Wabi-sabi (侘寂) represents a comprehensive Japanese world view or aesthetic centered on the acceptance of transience and imperfection. The aesthetic is sometimes described as one of beauty that is “imperfect, impermanent, and incomplete”. It is a concept derived from the Buddhist teaching of the three marks of existence (三法印 sanbōin), specifically impermanence (無常 mujō), the other two being suffering ( ku)and emptiness or absence of self-nature ( ).

Characteristics of the wabi-sabi aesthetic include asymmetry, asperity (roughness or irregularity), simplicity, economy, austerity, modesty, intimacy, and appreciation of the ingenuous integrity of natural objects and processes.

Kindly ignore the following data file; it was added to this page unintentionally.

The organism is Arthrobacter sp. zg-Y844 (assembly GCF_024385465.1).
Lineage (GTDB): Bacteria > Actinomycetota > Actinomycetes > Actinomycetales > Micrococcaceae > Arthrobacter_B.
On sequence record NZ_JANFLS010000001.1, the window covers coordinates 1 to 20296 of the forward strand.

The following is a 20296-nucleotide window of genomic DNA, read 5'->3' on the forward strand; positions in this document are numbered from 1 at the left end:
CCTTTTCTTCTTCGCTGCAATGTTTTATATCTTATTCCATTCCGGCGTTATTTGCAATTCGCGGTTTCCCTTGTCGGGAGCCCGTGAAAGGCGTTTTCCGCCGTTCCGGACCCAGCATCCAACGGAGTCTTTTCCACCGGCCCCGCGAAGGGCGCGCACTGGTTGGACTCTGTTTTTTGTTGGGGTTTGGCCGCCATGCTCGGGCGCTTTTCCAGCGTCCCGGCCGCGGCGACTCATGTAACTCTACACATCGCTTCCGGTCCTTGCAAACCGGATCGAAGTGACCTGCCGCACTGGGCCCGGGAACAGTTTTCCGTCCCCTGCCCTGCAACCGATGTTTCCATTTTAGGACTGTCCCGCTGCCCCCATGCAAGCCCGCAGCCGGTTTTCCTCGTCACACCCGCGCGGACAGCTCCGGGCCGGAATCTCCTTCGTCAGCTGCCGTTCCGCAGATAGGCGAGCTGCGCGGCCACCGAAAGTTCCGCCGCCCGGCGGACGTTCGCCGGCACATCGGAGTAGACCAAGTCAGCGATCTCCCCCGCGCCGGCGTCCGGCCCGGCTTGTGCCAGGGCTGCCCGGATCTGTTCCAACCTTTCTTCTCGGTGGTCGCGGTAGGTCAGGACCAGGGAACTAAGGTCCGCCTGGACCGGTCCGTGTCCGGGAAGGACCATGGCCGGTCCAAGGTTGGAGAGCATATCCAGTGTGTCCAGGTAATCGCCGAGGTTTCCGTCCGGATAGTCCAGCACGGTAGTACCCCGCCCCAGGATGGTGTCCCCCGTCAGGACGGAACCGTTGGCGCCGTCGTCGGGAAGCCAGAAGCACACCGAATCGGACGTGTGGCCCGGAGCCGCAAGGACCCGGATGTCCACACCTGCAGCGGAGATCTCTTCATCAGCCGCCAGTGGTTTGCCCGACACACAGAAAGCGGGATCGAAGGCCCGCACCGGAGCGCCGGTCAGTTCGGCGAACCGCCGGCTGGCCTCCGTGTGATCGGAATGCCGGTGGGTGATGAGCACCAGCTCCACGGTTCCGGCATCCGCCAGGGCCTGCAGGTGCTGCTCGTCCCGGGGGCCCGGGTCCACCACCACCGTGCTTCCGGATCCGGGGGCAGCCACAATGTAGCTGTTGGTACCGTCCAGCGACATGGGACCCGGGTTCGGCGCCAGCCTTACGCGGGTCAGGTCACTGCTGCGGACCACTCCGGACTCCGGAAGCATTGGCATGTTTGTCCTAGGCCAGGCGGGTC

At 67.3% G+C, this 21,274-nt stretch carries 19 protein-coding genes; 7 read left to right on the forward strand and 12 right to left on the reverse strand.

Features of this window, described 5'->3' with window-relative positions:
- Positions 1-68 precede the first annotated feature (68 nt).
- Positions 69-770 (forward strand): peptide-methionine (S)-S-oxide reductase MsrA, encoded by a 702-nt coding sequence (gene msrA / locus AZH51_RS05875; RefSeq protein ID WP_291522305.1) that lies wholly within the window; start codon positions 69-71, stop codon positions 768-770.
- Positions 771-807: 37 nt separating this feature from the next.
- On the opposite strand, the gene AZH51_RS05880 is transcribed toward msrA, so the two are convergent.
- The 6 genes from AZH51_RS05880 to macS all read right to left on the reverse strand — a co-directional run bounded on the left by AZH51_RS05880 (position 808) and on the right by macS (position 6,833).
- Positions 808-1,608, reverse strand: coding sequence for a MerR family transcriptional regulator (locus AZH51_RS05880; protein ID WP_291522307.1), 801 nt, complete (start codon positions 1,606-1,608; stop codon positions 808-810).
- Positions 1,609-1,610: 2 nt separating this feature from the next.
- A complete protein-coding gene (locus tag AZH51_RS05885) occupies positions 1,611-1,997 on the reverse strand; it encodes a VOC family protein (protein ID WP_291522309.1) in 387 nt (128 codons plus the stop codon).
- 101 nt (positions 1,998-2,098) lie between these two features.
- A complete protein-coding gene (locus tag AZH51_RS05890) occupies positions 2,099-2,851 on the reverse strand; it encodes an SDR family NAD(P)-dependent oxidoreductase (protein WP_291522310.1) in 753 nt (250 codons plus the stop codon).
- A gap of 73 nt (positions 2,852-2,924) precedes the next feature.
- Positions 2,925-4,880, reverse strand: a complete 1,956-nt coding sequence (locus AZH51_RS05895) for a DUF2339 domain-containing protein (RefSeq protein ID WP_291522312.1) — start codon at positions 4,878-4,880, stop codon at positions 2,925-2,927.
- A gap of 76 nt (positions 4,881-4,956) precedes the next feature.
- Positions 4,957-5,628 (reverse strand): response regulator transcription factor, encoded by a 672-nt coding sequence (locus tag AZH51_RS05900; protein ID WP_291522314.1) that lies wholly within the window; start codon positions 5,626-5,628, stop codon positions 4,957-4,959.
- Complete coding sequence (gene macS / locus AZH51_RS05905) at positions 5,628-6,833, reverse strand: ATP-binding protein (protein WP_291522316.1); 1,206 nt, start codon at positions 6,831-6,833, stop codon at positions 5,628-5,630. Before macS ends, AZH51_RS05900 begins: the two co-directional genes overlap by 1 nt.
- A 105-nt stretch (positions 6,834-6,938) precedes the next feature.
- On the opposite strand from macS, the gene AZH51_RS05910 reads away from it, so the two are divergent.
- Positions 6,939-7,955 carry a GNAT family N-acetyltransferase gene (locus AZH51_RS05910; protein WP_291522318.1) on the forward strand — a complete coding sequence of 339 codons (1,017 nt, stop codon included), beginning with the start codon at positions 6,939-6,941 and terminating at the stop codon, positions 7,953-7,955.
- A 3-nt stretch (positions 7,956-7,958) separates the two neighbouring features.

Andrew has repeatedly returned to ceramics as an industrial designer, a crafts practitioner and as a sculptor. These bowls were created spontaneously, beginning with no preconceptions, allowing each form to inspire and dictate the next. The glazes were applied with the same spontaneity, and then the raku firing process added it’s own forces to create a rich patina on each form. They were originally created to be exhibited as a group of 50 but now they have separated to form small private collections.